Ravens Success in 2015 Hinges on Young Defensive Players


Dec 28, 2014; Baltimore, MD, USA; Cleveland Browns quarterback Connor Shaw (9) scrambles away from Baltimore Ravens defensive end Timmy Jernigan (97) during the first quarter at M&T Bank Stadium. Mandatory Credit: Tommy Gilligan-USA TODAY Sports

Youth is almost always a good thing in sports.  Especially in the NFL, when careers are generally short and follow a rather sharp trajectory.  Rookies come in and sometimes make an immediate impact, but more often than not they must take some time to adjust to the pro game.  But while inexperience and growing pains can hurt a team, so can letting a roster get too old, too quickly.

The Ravens are not a team to rest on their laurels and cling to too many veterans.  Sure, they have a few “senior citizens” on the roster: Daryl Smith (33), Steve Smith (36), Terrell Suggs (32), and Elvis Dumervil (31), and Chris Canty (32) are all on the back end of their respective careers.  But the team is counting on their veteran experience perhaps more than ever in 2015 as they have pieced together a rather young overall group of players.

While we haven’t seen any NFL roster average age analysis for 2015 yet, the Ravens were middle of the pack in 2014.  This offseason has seen them retain most of their 30+ veterans, with the exception of the departure of Haloti Ngata.  But with the exception of Dumervil, Canty, and Smith, this is a very young defense that has only gotten younger this offseason.  And the Ravens are banking big time on those youngsters having a big impact in 2015.

Letting Haloti Ngata walk after a dominant season was a big gamble that shows a ton of faith in this young defensive line.  Aside from our three defensive veterans, there isn’t a single guy on the line that is currently over the age of 26.  Timmy Jernigan (22) and Brandon Williams (26) proved last season that they are impact players, but what about the rest?

Turns out, the rest are a pretty big question mark.  You’ve got the rookies in Carl Davis, Za’Darius Smith, Breene Beyer, Trey DePriest, and Nick Perry.  The secondary is still fairly young with newly extended Jimmy Smith (26), Lardarius Webb (29), Will Hill (25), Matt Elam (23), and Kendrick Lewis (26).  But all of those guys are proven commodities at this point in their careers (except for Elam, of course).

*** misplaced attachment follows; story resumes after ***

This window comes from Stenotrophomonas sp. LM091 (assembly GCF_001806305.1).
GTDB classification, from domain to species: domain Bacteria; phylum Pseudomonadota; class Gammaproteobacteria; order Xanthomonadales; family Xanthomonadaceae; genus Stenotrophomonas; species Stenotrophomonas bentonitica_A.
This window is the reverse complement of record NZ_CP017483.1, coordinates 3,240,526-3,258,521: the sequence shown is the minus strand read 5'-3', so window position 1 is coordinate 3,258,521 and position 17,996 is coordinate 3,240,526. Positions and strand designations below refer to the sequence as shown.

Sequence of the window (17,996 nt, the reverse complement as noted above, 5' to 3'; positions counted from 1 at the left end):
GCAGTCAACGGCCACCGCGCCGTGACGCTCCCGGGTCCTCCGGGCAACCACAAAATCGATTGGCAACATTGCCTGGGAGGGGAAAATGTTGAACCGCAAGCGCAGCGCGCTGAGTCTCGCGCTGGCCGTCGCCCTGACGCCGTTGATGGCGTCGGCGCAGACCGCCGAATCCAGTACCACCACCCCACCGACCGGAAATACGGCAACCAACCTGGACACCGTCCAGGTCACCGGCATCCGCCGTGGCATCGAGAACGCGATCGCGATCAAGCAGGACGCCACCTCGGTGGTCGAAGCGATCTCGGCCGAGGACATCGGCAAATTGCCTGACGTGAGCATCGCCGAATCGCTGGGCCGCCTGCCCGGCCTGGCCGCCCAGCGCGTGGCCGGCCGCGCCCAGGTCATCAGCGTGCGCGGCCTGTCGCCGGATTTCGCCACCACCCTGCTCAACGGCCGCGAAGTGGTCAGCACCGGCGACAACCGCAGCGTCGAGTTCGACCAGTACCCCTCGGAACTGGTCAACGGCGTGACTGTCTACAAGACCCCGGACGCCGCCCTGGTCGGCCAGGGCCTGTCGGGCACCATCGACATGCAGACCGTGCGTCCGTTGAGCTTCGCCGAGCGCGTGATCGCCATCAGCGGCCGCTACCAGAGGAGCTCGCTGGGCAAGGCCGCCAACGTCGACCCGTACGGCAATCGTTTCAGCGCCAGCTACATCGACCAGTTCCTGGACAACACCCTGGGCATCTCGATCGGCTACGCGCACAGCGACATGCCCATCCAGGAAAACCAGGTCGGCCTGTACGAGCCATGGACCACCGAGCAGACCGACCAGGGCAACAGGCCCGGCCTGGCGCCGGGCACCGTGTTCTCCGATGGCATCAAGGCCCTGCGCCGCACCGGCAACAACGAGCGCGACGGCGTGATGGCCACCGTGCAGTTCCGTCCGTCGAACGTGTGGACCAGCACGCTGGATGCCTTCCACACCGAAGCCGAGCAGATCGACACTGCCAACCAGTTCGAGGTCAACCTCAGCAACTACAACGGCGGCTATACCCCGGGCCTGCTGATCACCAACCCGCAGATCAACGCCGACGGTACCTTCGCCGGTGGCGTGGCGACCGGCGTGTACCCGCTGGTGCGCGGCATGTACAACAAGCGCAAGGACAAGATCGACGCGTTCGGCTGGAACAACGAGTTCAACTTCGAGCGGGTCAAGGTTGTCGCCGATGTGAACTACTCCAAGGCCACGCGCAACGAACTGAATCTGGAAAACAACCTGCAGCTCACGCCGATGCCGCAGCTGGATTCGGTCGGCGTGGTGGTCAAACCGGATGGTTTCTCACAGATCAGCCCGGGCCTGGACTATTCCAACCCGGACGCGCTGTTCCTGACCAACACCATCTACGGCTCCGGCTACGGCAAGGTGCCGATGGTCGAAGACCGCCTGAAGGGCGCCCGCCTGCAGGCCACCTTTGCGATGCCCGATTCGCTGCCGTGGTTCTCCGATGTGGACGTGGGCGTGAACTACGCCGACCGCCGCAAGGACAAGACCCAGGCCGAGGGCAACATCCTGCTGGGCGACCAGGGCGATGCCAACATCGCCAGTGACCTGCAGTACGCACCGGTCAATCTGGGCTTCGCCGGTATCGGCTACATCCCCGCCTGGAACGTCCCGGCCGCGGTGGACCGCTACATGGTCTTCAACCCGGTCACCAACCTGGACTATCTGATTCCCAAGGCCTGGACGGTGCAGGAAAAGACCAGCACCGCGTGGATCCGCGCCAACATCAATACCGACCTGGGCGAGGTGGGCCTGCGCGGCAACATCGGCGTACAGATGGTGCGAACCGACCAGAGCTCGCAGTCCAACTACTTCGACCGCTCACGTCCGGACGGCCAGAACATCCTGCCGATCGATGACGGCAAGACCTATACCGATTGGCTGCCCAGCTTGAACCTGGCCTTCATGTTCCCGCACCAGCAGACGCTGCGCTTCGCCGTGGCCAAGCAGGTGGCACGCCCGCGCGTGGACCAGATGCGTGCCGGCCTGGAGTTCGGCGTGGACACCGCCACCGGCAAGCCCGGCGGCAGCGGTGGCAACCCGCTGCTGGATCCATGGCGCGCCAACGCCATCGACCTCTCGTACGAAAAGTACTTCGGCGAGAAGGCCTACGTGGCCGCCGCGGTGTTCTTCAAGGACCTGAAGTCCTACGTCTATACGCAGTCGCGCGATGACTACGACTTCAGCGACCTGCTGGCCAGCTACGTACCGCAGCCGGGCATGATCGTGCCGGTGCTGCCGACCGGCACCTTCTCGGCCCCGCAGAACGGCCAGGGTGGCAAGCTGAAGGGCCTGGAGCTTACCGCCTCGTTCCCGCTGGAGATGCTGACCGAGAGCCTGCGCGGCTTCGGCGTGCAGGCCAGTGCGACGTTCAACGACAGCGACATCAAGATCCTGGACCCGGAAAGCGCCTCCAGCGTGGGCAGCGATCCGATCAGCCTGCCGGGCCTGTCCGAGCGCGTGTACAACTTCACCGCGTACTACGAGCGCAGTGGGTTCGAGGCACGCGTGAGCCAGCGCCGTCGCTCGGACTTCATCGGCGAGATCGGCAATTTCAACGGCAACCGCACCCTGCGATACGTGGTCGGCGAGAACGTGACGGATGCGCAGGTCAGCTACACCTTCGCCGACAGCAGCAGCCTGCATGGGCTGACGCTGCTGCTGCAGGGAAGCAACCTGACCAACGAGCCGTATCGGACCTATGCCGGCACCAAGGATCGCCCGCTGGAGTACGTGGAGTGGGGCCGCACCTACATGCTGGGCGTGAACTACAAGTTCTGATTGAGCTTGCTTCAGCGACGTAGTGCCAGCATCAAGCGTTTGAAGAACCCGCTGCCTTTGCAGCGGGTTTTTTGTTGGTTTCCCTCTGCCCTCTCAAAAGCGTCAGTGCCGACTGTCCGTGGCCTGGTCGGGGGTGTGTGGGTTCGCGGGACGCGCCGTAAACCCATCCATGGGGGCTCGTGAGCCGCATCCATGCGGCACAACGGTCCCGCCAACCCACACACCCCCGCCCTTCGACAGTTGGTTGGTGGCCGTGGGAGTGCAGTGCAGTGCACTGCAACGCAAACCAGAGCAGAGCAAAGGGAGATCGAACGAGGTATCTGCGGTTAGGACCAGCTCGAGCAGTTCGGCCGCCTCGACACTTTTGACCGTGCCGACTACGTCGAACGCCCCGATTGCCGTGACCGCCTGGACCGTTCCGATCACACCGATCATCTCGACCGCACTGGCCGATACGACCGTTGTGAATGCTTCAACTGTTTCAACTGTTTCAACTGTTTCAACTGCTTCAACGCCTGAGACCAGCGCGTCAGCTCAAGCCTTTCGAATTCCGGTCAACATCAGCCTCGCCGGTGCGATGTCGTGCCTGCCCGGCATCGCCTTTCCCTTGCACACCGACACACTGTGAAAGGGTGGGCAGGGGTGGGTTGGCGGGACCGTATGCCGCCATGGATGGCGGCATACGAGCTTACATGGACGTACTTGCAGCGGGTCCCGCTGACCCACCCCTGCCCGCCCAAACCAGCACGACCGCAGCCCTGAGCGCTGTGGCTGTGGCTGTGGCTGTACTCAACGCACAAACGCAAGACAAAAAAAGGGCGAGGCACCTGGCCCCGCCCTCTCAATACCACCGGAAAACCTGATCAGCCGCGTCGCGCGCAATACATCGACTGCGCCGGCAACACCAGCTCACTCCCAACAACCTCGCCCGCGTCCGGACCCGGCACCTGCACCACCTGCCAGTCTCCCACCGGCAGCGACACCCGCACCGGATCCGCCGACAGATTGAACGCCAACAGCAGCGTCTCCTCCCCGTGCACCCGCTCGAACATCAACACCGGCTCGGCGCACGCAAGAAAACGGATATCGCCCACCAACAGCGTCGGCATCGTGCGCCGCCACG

So it seems that the Ravens are truly banking on their young inside linebackers and defensive linemen to hold things together.  They obviously aren’t worried about C.J. Mosley, Jernigan, or Williams continuing the success they found last season.  It really comes down to the rookies and the unprovens.  At least a couple of them must step up if this team is going to compete for another Super Bowl.

Out of that group, I believe the players who have the best chance of truly making a significant impact in 2015 are Carl Davis and perhaps one of Karpon Lewis-Moore or Brent Urban.  Davis projects as a guy who can come in and be a strong rotational linemen from day one.  Both Lewis-Moore and Urban looked quite good before going down with injuries in camp last offseason, but both are back and 100%.

More from Ravens News

I lack similar faith in the secondary, where Elam continues to disappoint and Terrence Brooks appears to be headed for the PUP list.  Tray Walker is more likely to be brought along slowly as a small school prospect, and both Rashaan Melvin and Anthony Levine have been inconsistent.  It’s a big reason why the Ravens brought in veterans Kyle Arrington and Kenrick Lewis to shore up the depth chart.

So while the young, exciting offensive players like Buck Allen, Breshad Perriman, and Maxx Williams get most of the press, it’s the development of the Ravens’ young defensive players that perhaps deserves the most attention.  The organization has assembled a nice mix of youth and experience on paper.  Now we just need to see how it ultimately works on the field.

Next: Five things to watch for at Ravens OTAs

More from Ebony Bird